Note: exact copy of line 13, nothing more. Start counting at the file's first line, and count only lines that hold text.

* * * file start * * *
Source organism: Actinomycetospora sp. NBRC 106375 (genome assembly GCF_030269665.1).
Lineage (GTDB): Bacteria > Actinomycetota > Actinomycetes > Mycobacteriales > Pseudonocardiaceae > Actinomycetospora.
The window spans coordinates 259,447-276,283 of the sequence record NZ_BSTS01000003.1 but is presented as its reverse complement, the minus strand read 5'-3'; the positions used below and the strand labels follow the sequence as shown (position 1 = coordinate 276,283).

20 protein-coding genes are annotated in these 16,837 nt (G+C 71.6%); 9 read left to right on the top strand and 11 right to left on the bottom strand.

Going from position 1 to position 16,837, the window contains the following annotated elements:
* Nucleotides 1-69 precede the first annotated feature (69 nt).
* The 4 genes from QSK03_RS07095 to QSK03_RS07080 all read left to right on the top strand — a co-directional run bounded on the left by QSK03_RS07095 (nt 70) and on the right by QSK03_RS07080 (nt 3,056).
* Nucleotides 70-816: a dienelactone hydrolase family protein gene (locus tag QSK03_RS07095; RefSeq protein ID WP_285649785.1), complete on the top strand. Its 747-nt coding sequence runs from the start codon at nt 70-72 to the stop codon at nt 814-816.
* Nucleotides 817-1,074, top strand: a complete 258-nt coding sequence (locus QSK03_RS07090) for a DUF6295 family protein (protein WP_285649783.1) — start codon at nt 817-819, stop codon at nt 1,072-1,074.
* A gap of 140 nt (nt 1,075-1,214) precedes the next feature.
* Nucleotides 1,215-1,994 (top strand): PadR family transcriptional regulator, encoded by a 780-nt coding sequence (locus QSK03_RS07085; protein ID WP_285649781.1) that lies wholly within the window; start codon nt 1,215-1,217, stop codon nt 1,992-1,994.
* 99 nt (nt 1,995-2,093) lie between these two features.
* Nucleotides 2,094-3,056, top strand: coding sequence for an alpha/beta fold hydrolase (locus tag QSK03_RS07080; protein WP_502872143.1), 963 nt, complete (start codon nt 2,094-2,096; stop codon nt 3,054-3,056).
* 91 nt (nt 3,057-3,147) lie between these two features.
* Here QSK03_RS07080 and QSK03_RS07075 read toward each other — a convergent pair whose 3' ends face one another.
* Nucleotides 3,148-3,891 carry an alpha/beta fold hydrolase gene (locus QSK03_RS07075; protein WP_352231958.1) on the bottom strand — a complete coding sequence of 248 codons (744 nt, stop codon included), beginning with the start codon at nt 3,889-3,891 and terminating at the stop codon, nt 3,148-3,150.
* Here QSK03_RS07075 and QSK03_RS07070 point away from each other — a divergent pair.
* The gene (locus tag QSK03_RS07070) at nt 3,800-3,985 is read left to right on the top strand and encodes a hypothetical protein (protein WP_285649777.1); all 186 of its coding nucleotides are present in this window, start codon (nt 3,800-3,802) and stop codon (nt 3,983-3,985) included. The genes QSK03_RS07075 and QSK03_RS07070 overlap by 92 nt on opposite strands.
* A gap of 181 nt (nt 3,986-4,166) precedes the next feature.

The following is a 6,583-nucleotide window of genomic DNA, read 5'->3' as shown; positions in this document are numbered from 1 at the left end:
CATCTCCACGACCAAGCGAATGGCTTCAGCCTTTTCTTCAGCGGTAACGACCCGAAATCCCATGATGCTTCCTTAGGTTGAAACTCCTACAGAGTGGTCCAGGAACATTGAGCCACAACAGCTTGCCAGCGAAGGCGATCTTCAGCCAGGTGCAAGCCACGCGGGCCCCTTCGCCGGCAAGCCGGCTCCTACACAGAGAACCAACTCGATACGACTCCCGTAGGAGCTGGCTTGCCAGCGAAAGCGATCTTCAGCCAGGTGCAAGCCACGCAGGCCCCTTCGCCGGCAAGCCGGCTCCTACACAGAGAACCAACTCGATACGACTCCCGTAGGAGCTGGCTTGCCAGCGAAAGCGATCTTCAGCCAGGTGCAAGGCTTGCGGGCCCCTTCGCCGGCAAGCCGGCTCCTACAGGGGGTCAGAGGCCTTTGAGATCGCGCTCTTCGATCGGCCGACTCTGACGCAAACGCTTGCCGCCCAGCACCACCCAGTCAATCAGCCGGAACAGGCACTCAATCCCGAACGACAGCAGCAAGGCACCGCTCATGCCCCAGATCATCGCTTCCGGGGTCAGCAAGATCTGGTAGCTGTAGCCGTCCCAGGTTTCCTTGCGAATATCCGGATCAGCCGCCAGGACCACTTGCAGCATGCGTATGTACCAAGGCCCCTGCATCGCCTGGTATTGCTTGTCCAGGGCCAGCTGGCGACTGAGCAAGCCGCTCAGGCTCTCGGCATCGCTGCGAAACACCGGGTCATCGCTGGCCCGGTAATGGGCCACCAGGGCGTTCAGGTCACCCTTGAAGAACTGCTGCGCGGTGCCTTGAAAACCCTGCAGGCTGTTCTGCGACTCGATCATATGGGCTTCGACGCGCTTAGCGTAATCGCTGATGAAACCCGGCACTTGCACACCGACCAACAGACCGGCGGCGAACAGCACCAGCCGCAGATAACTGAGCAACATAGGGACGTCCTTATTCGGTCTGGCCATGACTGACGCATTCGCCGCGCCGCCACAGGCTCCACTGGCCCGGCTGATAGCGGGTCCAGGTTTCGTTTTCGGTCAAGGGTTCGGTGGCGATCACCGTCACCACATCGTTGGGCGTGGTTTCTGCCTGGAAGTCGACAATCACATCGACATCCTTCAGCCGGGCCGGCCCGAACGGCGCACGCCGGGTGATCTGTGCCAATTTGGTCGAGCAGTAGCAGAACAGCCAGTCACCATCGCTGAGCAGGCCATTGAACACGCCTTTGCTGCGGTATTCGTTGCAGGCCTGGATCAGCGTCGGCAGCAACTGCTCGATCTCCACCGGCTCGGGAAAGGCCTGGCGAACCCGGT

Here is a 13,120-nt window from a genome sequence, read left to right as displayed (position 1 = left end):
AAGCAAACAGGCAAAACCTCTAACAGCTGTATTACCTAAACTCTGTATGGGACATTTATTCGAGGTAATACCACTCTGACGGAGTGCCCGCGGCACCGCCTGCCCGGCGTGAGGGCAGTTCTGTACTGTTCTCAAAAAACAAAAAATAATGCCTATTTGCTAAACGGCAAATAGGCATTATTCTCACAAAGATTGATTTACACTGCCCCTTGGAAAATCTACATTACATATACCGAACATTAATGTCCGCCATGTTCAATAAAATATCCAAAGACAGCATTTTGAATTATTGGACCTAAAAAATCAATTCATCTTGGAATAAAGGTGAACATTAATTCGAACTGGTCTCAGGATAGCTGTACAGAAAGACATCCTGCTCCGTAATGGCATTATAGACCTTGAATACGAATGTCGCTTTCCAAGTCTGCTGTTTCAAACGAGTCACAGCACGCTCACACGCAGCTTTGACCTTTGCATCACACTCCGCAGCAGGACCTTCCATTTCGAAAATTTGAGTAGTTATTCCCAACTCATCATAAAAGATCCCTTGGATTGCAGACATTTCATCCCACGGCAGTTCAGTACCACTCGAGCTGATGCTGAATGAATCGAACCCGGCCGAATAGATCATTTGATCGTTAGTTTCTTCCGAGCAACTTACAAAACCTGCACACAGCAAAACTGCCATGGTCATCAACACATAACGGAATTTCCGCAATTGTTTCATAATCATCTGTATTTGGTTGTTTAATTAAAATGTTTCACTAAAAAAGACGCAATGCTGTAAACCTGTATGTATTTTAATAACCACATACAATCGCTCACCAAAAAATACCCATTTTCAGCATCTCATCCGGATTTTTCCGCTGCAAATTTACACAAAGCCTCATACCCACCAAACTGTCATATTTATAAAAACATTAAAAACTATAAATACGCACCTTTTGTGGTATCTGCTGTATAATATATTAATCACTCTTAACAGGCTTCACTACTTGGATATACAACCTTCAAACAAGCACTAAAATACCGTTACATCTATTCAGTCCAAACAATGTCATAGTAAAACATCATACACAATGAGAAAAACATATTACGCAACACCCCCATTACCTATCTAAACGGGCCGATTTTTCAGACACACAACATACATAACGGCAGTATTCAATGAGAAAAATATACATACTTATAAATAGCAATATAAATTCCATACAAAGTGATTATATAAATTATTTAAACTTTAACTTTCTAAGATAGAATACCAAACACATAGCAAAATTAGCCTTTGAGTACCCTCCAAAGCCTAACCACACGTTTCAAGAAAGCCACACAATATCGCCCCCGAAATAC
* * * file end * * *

* Nucleotides 2,094-3,056, top strand: coding sequence for an alpha/beta fold hydrolase (locus tag QSK03_RS07080; protein WP_502872143.1), 963 nt, complete (start codon nt 2,094-2,096; stop codon nt 3,054-3,056).